All this means that it is faster than ever to implement good ideas. Instead of investing resources in implementation, companies won’t need as many engineers to get a project done. And if implementation is cheap, companies can spend more on ideas instead.
Globalization will commoditize your job.
There used to be a few people in your town competing for your job. All you had to be was better than those few people and you were golden. And even if you were not the best, you were still needed.
Today there are millions of people competing for your job. While there are very few amazing developers, there are millions of good ones. There are tons of people that can write decent code, integrate with APIs, and get stuff done. And they are all over the world and they want your job.
And globalization will continue to accelerate. Historically, the biggest missing piece to stopping a world where you can be outsourced at any moment was the technology to collaborate. Today it is massively easier to collaborate in person than through any other medium. But that’s changing.
Even simple tools like ubiquitous video conferencing via Skype, project management systems (like those developed by 37 Signals), and easy screen captures have made a world of difference. Many more communication solutions will be developed -- and once we can easily collaborate with someone 12 time zones away, then your job can be more easily outsourced.
A-players can have much more leverage.
Because of globalization and the productivity boom, implementations will be cheaper and easier. B- and C-players will be commoditized and their salaries will fall.
At the same time, the value of A-players will rise exponentially. The typical A-player spends 5% of her time today figuring out what needs to be done, and the other 95% executing it. When I started working on my script to detect valid email addresses, it probably took me a few minutes to figure out what I wanted, and then hours to actually get it done.
But imagine a world where execution is cheap and fast. An A-Player can implement dozens of ideas in the time it now takes to implement just one.
That means the people who can figure out what needs to be done become much more valuable.
So, I can be outsourced. Now what?
Over the next generation, we are moving to a world where most (like 90%) software developers will earn a decent wage (say $50k/year) and a few (like 10%) amazing developers will earn over $500k. Yes, the income distribution for the same profession of people who went to the same university and had the same SAT scores could actually be that stark.
I want to point out that I’m not advocating that this divergence in compensation happen. I’m not. It has the potential to fracture society. And it seems like it will massively reward people that have lucky breaks. But I’m worried that regardless of how we feel about this growing division between the A-players and B-players, it will happen anyway.
This stark division is already happening at companies like Google. Most engineers there have similar backgrounds and all get paid well. But a few of the amazing engineers earn compensation over ten times the average. Yes, 10x. One day, every company will look like Google.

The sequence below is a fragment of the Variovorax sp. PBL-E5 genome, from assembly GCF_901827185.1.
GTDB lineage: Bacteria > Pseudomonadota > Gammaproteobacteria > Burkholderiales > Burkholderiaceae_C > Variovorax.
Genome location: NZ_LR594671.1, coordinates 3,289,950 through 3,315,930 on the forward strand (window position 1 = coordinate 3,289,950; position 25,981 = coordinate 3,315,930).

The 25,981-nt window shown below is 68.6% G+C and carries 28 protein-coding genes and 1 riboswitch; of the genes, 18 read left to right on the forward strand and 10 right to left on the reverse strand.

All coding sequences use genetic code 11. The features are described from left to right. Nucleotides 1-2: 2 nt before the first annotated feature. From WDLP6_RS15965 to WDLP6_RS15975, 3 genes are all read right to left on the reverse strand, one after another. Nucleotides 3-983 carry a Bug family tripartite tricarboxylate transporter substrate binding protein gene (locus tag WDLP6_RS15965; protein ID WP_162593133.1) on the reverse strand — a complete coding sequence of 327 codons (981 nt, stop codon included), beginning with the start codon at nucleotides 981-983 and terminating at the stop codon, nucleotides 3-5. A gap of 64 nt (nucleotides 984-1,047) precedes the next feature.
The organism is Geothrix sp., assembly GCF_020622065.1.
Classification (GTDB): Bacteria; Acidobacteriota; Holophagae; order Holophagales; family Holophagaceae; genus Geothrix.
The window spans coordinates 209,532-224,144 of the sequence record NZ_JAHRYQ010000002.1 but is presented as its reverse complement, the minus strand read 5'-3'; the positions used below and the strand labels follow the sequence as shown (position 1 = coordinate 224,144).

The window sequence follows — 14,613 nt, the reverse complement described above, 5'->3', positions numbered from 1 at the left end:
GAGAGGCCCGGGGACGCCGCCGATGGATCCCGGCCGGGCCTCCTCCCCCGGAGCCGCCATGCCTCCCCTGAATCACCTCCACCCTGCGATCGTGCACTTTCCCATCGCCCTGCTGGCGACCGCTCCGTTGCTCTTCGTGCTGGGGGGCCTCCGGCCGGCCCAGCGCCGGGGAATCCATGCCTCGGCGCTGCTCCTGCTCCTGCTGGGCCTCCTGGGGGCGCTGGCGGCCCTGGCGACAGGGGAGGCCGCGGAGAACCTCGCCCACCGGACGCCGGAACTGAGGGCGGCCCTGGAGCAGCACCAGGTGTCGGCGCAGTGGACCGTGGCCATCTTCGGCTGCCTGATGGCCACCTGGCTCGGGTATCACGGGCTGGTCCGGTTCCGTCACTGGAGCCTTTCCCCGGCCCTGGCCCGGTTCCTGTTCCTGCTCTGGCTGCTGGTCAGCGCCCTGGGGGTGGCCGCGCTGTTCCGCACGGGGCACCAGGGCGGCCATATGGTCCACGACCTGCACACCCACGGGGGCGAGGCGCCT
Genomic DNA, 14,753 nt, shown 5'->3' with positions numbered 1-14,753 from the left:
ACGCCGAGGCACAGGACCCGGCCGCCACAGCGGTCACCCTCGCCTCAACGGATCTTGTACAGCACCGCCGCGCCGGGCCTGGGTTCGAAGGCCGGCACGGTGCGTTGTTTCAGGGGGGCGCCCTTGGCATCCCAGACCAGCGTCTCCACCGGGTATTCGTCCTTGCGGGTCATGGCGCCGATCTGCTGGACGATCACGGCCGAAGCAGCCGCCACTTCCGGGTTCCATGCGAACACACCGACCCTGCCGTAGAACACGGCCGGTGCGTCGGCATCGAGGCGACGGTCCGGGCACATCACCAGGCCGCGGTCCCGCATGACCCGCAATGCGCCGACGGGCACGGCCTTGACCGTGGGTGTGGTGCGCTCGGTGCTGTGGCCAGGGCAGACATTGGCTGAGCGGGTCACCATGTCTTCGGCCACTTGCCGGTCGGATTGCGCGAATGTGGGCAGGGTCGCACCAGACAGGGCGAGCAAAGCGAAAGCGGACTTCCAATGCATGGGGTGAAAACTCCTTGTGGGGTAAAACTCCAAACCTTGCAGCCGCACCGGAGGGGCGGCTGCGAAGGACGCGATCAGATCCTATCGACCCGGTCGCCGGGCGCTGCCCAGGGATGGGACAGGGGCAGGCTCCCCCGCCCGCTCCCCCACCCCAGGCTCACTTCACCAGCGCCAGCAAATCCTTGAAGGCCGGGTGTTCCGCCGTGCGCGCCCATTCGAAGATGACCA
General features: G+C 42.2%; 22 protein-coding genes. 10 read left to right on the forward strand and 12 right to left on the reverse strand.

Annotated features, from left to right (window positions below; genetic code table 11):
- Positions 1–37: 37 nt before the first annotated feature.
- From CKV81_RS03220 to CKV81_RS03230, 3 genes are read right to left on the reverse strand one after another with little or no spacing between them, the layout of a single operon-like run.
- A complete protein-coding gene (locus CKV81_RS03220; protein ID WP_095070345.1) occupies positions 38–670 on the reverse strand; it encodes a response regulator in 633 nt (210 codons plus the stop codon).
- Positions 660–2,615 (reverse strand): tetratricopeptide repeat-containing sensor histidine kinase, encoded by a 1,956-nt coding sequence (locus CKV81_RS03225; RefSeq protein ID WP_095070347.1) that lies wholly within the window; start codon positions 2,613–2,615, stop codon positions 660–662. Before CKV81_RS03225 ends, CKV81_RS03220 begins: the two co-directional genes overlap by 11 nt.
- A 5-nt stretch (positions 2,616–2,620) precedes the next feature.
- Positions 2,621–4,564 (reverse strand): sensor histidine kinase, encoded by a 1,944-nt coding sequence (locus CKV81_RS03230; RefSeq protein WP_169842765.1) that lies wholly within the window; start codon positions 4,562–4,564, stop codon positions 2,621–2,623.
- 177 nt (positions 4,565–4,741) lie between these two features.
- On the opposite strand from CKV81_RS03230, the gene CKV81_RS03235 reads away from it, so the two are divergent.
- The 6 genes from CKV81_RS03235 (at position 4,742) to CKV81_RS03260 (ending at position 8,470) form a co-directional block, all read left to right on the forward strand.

So what do you do about it?
You must be the Jedi Master of your profession.
Unless you are awesome, you will be commoditized.
Here are some things that will be less valued in the future and some things that will be more valued:
|General knowledge||Judgment||Search engines will be attached to our brain
|Knowing more than one major spoken language
||Sales in any language||We’ll have universal translators|
|Coding||Art||Building things will be much easier. Designing aesthetics will always be hard.
|SAT scores||Combining left-brained and right-brained thinking
||Systems-thinking will be easier to outsource|
|Majoring in business||Majoring in philosophy||Learning to “think” will be more valued that just learning
Special thanks to Jeremy Lizt, Paul Santinelli, and Travis May for their help in writing this.
As mass media dominated our culture in the 20th century, so did the advent and fame of models. Now a person (both female and male) could make a very good living off of nothing but their looks. They could pose for glamour shots in magazines, grace TV commercials, and ensure that motorists headed to work would see their faces on billboards hawking the most admired brands.
And models have been well-paid. Yes, only a handful get paid like pro athletes, rock stars, and entertainers. But that handful makes bank. Real bank. And people like Kate Moss, Tyra Banks, Heidi Klum, and others have become household brands and many people used their modeling careers to propel them to greater success.
But in the future, there will be no models.
We are almost at the point where there is no need for a human model. Technology, animation, and design will soon replace humans. Your products will actually look better being displayed by an avatar than by a real human being. And that avatar won’t be moody, demand private jets, or be at risk of anorexia. In fact, they won’t even demand overtime.
Jobs for high-priced models will go extinct. But don’t cry for those that are gorgeous -- they will always have a leg-up in every profession on the rest of us that are saddled with a big nose, love handles, and acne. And, of course, beautiful people are far more likely to marry those with money and success. But individual beauty in the 21st century will not be as important or marketable as it was in the last century.